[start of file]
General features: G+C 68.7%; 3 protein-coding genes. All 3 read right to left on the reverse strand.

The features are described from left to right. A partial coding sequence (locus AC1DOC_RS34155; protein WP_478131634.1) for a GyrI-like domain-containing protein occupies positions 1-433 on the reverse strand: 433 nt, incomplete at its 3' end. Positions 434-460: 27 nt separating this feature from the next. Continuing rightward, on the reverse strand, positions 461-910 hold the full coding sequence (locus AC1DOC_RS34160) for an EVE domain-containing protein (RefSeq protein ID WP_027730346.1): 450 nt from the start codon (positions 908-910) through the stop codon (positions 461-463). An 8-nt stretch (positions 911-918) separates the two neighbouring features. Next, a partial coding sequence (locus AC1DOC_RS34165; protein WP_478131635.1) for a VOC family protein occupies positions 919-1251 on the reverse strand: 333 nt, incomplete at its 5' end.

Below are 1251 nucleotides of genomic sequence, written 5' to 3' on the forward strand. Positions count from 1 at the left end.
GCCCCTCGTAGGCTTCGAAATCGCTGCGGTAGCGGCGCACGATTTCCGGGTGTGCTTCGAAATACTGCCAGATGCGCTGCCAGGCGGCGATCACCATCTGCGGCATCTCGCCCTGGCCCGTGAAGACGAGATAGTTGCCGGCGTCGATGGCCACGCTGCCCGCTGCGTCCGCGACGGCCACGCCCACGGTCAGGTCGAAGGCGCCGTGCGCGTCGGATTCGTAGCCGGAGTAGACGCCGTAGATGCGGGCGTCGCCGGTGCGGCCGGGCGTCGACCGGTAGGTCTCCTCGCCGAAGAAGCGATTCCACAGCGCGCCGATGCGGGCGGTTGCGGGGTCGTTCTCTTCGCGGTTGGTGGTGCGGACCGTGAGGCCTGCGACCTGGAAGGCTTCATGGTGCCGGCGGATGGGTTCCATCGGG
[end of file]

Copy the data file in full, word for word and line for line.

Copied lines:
General features: G+C 68.7%; 3 protein-coding genes. All 3 read right to left on the reverse strand.

The features are described from left to right. A partial coding sequence (locus AC1DOC_RS34155; protein WP_478131634.1) for a GyrI-like domain-containing protein occupies positions 1-433 on the reverse strand: 433 nt, incomplete at its 3' end. Positions 434-460: 27 nt separating this feature from the next. Continuing rightward, on the reverse strand, positions 461-910 hold the full coding sequence (locus AC1DOC_RS34160) for an EVE domain-containing protein (RefSeq protein ID WP_027730346.1): 450 nt from the start codon (positions 908-910) through the stop codon (positions 461-463). An 8-nt stretch (positions 911-918) separates the two neighbouring features. Next, a partial coding sequence (locus AC1DOC_RS34165; protein WP_478131635.1) for a VOC family protein occupies positions 919-1251 on the reverse strand: 333 nt, incomplete at its 5' end.

Below are 1251 nucleotides of genomic sequence, written 5' to 3' on the forward strand. Positions count from 1 at the left end.
GCCCCTCGTAGGCTTCGAAATCGCTGCGGTAGCGGCGCACGATTTCCGGGTGTGCTTCGAAATACTGCCAGATGCGCTGCCAGGCGGCGATCACCATCTGCGGCATCTCGCCCTGGCCCGTGAAGACGAGATAGTTGCCGGCGTCGATGGCCACGCTGCCCGCTGCGTCCGCGACGGCCACGCCCACGGTCAGGTCGAAGGCGCCGTGCGCGTCGGATTCGTAGCCGGAGTAGACGCCGTAGATGCGGGCGTCGCCGGTGCGGCCGGGCGTCGACCGGTAGGTCTCCTCGCCGAAGAAGCGATTCCACAGCGCGCCGATGCGGGCGGTTGCGGGGTCGTTCTCTTCGCGGTTGGTGGTGCGGACCGTGAGGCCTGCGACCTGGAAGGCTTCATGGTGCCGGCGGATGGGTTCCATCGGG